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Blanke, Philipp; Naoum, Christopher; Ahmadi, Amir; Cheruvu, Chaitu; Soon, Jeanette; Arepalli, Chesnal; Gransar, Heidi; Achenbach, Stephan; Berman, Daniel S.; Budoff, Matthew J.; Callister, Tracy Q.; Al-Mallah, Mouaz H.; Cademartiri, Filippo; Chinnaiyan, Kavitha; Rubinshtein, Ronen; Marquez, Hugo; DeLago, Augustin; Villines, Todd C.; Hadamitzky, Martin; Hausleiter, Jörg; Shaw, Leslee J.; Kaufmann, Philipp A.; Cury, Ricardo C.; Feuchtner, Gudrun; Kim, Yong-Jin; Maffei, Erica; Raff, Gilbert; Pontone, Gianluca; Andreini, Daniele; Chang, Hyuk-Jae; Chow, Benjamin W.; Min, James; Leipsic, Jonathon (2016): Long-Term Prognostic Utility of Coronary CT Angiography in Stable Patients With Diabetes Mellitus. In: Journal of the American College of Cardiology (Jacc): Cardiovascular Imaging, Vol. 9, No. 11: pp. 1280-1288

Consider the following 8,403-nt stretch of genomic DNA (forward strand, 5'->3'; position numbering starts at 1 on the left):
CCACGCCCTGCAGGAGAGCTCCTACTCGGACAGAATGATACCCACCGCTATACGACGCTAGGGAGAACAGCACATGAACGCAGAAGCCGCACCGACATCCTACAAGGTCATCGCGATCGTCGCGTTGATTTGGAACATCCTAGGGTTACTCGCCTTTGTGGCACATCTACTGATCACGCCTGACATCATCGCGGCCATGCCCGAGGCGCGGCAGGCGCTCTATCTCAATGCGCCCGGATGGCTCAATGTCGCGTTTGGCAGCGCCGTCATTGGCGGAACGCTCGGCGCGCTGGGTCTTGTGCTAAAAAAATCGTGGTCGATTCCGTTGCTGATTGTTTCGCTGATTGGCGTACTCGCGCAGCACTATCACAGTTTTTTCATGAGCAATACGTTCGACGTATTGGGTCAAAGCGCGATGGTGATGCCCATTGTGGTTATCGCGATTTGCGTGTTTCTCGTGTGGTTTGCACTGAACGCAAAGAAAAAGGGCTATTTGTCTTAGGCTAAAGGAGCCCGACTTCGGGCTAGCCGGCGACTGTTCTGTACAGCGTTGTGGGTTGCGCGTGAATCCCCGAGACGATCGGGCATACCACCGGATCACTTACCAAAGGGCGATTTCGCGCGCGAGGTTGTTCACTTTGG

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OBJECTIVES The goal of this study was to determine the long-term prognostic value of coronary computed tomography angiography (CTA) among patients with diabetes mellitus (DM) compared with nondiabetic subjects. BACKGROUND The long-term prognostic value of coronary CTA in patients with DM is not well established. METHODS Patients enrolled in the CONFIRM (Coronary CT Angiography Evaluation for Clinical Outcomes: An International Multicenter) registry with 5-year follow-up data were identified. The extent and severity of coronary artery disease (CAD) were analyzed at baseline coronary CTA and in relation to outcomes between diabetic and nondiabetic patients. CAD according to coronary CTA was defined as none (0% stenosis), nonobstructive (1% to 49% stenosis), or obstructive (>= 50% stenosis). Time to death (and in a subgroup, time to major adverse cardiovascular event) was estimated by using multivariable Cox proportional hazards models. RESULTS A total of 1,823 patients were identified as having DM with 5-year clinical follow-up and were propensity-matched to 1,823 patients without DM (mean age 61.8 +/- 10.9 years;54.4% male). Patients with DM did not exhibit a heightened risk of death compared with the propensity-matched nondiabetic subjects in the absence of CAD on coronary CTA (risk-adjusted hazard ratio [HR] of DM: 1.32;95% confidence interval [CI]: 0.78 to 2.24;p = 0.296). Patients with DM were at increased risk of dying compared with nondiabetic subjects in the setting of nonobstructive CAD (in the propensity-matched cohort: HR, 2.10;95% CI: 1.43 to 3.09;p < 0.001) with a mortality risk greater than nondiabetic subjects with obstructive disease (p < 0.001). In a risk-adjusted hazard analysis among patients with DM, both per-patient obstructive CAD and nonobstructive CAD conferred an increase in all-cause mortality risk compared with patients without atherosclerosis on coronary CTA (nonobstructive disease-HR: 2.07;95% CI: 1.33 to 3.24;p = 0.001;obstructive disease-HR: 2.22;95% CI: 1.47 to 3.36;p < 0.001). CONCLUSIONS Among patients with DM, nonobstructive and obstructive CAD according to coronary CTA were associated with higher rates of all-cause mortality and major adverse cardiovascular events at 5 years, and this risk was significantly higher than in nondiabetic subjects. Importantly, patients with DM without CAD according to coronary CTA were at a risk comparable to that of nondiabetic subjects. (C) 2016 by the American College of Cardiology Foundation.